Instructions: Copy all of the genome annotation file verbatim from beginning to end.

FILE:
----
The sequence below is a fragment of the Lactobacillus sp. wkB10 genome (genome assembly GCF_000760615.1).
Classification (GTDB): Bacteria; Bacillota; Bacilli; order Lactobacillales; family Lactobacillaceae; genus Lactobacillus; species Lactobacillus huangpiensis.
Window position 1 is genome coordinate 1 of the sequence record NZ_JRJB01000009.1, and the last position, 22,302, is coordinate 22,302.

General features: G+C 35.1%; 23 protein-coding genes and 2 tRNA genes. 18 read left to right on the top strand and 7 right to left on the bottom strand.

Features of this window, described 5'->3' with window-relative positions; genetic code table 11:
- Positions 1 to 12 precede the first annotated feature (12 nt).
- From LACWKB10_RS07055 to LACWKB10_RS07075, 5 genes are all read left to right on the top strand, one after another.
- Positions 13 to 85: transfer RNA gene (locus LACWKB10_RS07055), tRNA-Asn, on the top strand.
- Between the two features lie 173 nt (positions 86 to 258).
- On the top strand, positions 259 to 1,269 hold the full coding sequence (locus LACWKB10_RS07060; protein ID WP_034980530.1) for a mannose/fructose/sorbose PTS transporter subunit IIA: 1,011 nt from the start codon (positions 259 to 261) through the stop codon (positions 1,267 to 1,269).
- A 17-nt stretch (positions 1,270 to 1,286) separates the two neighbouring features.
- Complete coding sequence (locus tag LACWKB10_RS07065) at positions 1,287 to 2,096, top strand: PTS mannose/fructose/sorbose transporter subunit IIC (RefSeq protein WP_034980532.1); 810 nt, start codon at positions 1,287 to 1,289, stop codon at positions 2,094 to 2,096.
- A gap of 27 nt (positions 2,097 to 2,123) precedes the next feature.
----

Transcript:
The sequence below is a fragment of the Lactobacillus sp. wkB10 genome (genome assembly GCF_000760615.1).
Classification (GTDB): Bacteria; Bacillota; Bacilli; order Lactobacillales; family Lactobacillaceae; genus Lactobacillus; species Lactobacillus huangpiensis.
Window position 1 is genome coordinate 1 of the sequence record NZ_JRJB01000009.1, and the last position, 22,302, is coordinate 22,302.

General features: G+C 35.1%; 23 protein-coding genes and 2 tRNA genes. 18 read left to right on the top strand and 7 right to left on the bottom strand.

Features of this window, described 5'->3' with window-relative positions; genetic code table 11:
- Positions 1 to 12 precede the first annotated feature (12 nt).
- From LACWKB10_RS07055 to LACWKB10_RS07075, 5 genes are all read left to right on the top strand, one after another.
- Positions 13 to 85: transfer RNA gene (locus LACWKB10_RS07055), tRNA-Asn, on the top strand.
- Between the two features lie 173 nt (positions 86 to 258).
- On the top strand, positions 259 to 1,269 hold the full coding sequence (locus LACWKB10_RS07060; protein ID WP_034980530.1) for a mannose/fructose/sorbose PTS transporter subunit IIA: 1,011 nt from the start codon (positions 259 to 261) through the stop codon (positions 1,267 to 1,269).
- A 17-nt stretch (positions 1,270 to 1,286) separates the two neighbouring features.
- Complete coding sequence (locus tag LACWKB10_RS07065) at positions 1,287 to 2,096, top strand: PTS mannose/fructose/sorbose transporter subunit IIC (RefSeq protein WP_034980532.1); 810 nt, start codon at positions 1,287 to 1,289, stop codon at positions 2,094 to 2,096.
- A gap of 27 nt (positions 2,097 to 2,123) precedes the next feature.